Lee Roy Cook; Jo Ann Cook; William Mccurdy, Plaintiffs-appellants, v. Boise Cascade Corporation, Defendant-appellee, 15 F.3d 1084 (9th Cir. 1994)

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U.S. Court of Appeals for the Ninth Circuit - 15 F.3d 1084 (9th Cir. 1994) Submitted Jan. 5, 1994. *Decided Jan. 10, 1994

Before: WRIGHT, CANBY and T.G. NELSON, Circuit Judges.


MEMORANDUM** 

The district court granted summary judgment to Boise Cascade. The Cooks and McCurdy appeal. We affirm.

We review de novo a grant of summary judgment. Jones v. Union Pacific R.R., 968 F.2d 937, 940 (9th Cir. 1992). We review the evidence in the light most favorable to the nonmoving party to determine whether any genuine issues of material fact exist. F.D.I.C. v. O'Melveny & Meyers, 969 F.2d 744, 747 (9th Cir. 1992), cert. granted, 62 U.S.L.W. 3375 (U.S. Nov. 29, 1993) (No. 93-489).

The moving party has the initial burden of showing the absence of any genuine issue of material fact. T.W. Elec. Serv. v. Pacific Elec. Contractors Ass'n, 809 F.2d 626, 630 (9th Cir. 1987). The nonmoving party "must [then] set forth, by affidavit or as otherwise provided in Rule 56, 'specific facts showing that there is a genuine issue for trial.' " Id. (quoting Fed. R. Civ. P. 56(e)).

The record establishes that Boise Cascade met its initial burden, showing that it had taken reasonable precautions against exposing Brown & Root employees to toxic gases. See Kelly v. Howard S. Wright Constr. Co., 582 P.2d 500, 505 (Wash.1978) (owner's obligation to take reasonable safety precautions when independent contractor's work is inherently dangerous). It blocked off the drainage pipes into the tank, tested the blocking, and warned Brown & Root of the risk of residual gases.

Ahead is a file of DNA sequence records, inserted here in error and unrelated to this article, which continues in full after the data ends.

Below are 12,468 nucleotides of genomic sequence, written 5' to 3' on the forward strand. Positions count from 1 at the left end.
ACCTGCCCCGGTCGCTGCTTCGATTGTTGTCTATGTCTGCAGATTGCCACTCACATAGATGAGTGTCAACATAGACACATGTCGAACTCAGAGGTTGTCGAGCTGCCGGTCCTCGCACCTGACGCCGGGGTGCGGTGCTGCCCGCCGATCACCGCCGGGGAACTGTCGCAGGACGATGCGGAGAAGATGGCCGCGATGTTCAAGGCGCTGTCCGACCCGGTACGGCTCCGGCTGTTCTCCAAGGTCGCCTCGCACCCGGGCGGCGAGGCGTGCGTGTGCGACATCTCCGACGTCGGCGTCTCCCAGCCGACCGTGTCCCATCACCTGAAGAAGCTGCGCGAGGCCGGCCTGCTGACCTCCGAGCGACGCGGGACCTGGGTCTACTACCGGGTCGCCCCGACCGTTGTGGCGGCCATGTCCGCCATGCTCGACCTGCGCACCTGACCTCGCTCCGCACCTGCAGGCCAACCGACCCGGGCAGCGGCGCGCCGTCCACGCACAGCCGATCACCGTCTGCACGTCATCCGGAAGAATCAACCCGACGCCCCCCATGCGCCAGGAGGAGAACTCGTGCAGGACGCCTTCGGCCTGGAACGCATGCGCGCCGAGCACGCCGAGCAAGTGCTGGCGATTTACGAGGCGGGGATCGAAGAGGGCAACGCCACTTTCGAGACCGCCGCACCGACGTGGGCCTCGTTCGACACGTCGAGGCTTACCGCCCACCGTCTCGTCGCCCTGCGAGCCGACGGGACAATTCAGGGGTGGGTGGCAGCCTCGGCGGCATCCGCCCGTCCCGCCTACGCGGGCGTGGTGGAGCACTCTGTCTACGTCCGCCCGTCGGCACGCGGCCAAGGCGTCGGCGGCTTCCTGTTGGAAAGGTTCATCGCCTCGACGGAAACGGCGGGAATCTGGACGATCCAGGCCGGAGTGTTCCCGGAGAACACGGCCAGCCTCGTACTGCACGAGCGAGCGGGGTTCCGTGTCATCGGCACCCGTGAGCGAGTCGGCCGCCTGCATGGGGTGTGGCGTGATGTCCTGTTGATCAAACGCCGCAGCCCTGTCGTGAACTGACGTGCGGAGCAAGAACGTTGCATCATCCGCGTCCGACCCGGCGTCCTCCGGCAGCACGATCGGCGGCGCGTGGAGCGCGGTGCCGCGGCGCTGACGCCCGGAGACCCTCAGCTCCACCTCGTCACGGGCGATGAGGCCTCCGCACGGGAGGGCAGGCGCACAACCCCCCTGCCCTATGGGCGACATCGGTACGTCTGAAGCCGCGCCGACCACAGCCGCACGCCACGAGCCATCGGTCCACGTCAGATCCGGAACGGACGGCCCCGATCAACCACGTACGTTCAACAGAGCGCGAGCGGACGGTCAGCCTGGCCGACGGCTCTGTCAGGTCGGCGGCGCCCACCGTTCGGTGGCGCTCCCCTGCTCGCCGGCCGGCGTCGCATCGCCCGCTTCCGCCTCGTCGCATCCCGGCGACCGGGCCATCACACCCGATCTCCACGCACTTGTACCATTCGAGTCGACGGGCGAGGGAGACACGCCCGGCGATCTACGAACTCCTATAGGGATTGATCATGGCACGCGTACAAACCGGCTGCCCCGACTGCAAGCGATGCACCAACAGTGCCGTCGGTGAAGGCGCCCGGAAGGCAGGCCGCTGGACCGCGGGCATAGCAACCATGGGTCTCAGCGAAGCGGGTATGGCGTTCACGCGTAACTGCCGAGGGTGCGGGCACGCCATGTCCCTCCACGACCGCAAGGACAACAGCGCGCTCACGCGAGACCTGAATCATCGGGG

Cooks and McCurdy were obligated to come forward with evidence establishing a dispute about a material fact relevant to Boise Cascade's duty. They could not merely rest on their pleadings. T.W. Electric, 809 F.2d at 630. They offered only their attorney's summaries of medical depositions.1  The depositions, while relevant to establishing a link between toxic exposure and the claimed injuries, were irrelevant to establishing the breach of a duty by Boise Cascade.2 

The record establishes that Boise Cascade did not breach any duty owed to the plaintiffs. There is no evidence that it owed any further duties. Defendants were entitled to judgment as a matter of law. See id. The district court did not err.

The judgment of the district court is AFFIRMED.

 *

The panel unanimously finds this case suitable for decision without oral argument. Fed. R. App. P. 34(a); Ninth Circuit Rule 34-4

 **

This disposition is not appropriate for publication and may not be cited to or by the courts of this circuit except as provided by Ninth Circuit Rule 36-3

 1

Even if relevant, the deposition testimony was improperly presented. The nonmovant must oppose summary judgment using evidence in the form of "affidavits, depositions, answers to interrogatories, and admissions on file...." Celotex Corp. v. Catrett, 477 U.S. 317, 324 (1985). But the arguments and statements of counsel "are not evidence and do not create issues of material fact capable of defeating an otherwise valid motion for summary judgment." Smith v. Mack Trucks, 505 F.2d 1248, 1249 (9th Cir. 1974) (per curiam)

 2

At the summary judgment hearing, plaintiffs attempted to use res ipsa loquitur, which would have made proof of the injury relevant. But this theory is not well taken. The record is clear that Boise Cascade was not in exclusive control of the tank area at the time of the alleged incident. See Marshall v. Western Air Lines, 813 P.2d 1269 (Wash.App.), review denied, 822 P.2d 287 (Wash.1991)